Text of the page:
Incorporating Computational Thinking into Education: From Teacher Training to Student Mastery

Antonella Nuzzaci


The concept of computational thinking originated in the 1950s and 1960s as “algorithmic thinking” (Denning, 2009), which involves using a systematic and precise sequence of steps to solve problems, potentially using computers to automate the process. Today, 'computational thinking' is defined as is a solving problem process that involves formulating problems and solutions in a way that can be represented and solved through a series of computational steps, designing systems and understanding human behaviour, based on fundamental computer concepts. It includes processes such as abstraction and decomposition when dealing with complex tasks or designing extended systems (Wing, 2006). From an educational point of view, the challenge is to identify the cognitive skills that are expected of a person with this type of thinking and their ability to apply them in practice. Computational thinking encompasses a set of thought processes that originate from computer science, but are applicable in various fields. However, it is often wrongly perceived as “technological thinking”, which implies a mindset aimed exclusively at the effective use of technologies. The contribution points out that the lack of a clear definition hinders the integration of this concept into teacher training and broader educational contexts. If understood correctly, computational thinking could significantly improve understanding of the procedural aspects of knowledge, which are very useful for teaching. In this sense, the contribution also describes an exploratory research on the opinions of primary school teachers in central Italy aimed at understanding the perceived benefits that the incorporation of computational thinking could bring in a teaching context.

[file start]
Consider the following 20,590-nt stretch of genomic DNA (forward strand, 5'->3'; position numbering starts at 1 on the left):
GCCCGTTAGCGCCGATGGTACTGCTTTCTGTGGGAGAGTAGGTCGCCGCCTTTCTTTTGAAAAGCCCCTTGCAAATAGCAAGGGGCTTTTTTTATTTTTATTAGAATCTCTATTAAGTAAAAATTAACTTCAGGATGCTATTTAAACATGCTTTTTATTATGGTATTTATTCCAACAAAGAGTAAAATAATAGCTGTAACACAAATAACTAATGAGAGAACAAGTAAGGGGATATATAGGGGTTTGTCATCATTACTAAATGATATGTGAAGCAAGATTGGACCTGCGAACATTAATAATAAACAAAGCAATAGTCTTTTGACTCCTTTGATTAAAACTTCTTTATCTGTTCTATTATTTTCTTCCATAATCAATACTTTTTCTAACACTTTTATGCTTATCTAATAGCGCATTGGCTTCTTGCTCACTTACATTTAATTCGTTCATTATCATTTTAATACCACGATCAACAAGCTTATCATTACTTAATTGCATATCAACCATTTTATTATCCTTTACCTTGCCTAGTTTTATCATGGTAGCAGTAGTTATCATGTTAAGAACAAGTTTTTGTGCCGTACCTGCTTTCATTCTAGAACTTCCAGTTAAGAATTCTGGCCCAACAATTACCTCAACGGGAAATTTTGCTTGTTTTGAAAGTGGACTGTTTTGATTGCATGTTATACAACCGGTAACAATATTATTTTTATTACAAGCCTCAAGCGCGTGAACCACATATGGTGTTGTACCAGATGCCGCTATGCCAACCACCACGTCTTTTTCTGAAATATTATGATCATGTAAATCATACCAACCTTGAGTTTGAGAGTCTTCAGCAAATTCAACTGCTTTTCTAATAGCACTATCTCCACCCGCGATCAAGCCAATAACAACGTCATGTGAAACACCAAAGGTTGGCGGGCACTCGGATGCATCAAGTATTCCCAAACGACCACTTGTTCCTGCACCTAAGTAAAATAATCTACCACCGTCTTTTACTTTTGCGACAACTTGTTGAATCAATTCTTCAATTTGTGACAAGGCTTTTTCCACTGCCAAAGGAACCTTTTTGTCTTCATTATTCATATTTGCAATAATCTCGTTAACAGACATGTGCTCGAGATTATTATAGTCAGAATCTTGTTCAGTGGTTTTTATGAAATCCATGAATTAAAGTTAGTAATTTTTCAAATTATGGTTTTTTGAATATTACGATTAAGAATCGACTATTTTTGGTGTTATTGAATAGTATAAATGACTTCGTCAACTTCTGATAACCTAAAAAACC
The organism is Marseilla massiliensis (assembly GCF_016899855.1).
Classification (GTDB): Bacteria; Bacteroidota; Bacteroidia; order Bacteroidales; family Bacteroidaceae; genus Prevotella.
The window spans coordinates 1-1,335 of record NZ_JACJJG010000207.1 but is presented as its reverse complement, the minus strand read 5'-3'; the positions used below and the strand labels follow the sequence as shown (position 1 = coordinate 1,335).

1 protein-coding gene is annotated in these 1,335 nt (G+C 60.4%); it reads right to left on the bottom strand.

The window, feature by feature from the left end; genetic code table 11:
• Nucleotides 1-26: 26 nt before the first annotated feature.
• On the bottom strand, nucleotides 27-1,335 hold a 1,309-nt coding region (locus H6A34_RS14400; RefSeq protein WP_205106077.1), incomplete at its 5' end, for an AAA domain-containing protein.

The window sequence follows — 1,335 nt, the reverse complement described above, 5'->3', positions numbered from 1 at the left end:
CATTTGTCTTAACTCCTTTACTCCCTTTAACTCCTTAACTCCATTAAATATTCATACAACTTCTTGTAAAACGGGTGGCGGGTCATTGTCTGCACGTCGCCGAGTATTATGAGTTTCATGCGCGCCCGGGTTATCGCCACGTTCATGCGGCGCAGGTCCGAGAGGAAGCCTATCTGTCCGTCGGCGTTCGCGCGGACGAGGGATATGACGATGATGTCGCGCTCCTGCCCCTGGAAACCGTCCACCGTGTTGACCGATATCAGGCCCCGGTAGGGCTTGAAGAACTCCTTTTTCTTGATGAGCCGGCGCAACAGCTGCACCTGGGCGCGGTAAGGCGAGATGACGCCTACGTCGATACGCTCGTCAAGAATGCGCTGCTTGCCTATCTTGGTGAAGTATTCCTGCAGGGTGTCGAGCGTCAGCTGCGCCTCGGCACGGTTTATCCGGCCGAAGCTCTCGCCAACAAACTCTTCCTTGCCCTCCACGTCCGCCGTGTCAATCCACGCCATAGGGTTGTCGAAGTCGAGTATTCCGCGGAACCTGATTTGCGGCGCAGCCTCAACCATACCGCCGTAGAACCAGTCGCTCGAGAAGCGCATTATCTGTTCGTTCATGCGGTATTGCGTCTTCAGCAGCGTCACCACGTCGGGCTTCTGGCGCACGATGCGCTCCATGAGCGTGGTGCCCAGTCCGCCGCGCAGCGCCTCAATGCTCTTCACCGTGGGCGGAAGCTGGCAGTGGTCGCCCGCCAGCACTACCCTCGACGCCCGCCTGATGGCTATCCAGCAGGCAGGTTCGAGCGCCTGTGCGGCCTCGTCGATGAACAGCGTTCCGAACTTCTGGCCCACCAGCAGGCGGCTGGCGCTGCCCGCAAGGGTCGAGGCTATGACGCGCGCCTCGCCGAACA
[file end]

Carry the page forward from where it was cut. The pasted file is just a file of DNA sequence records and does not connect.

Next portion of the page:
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Journal of Education and Training      ISSN 2330-9709

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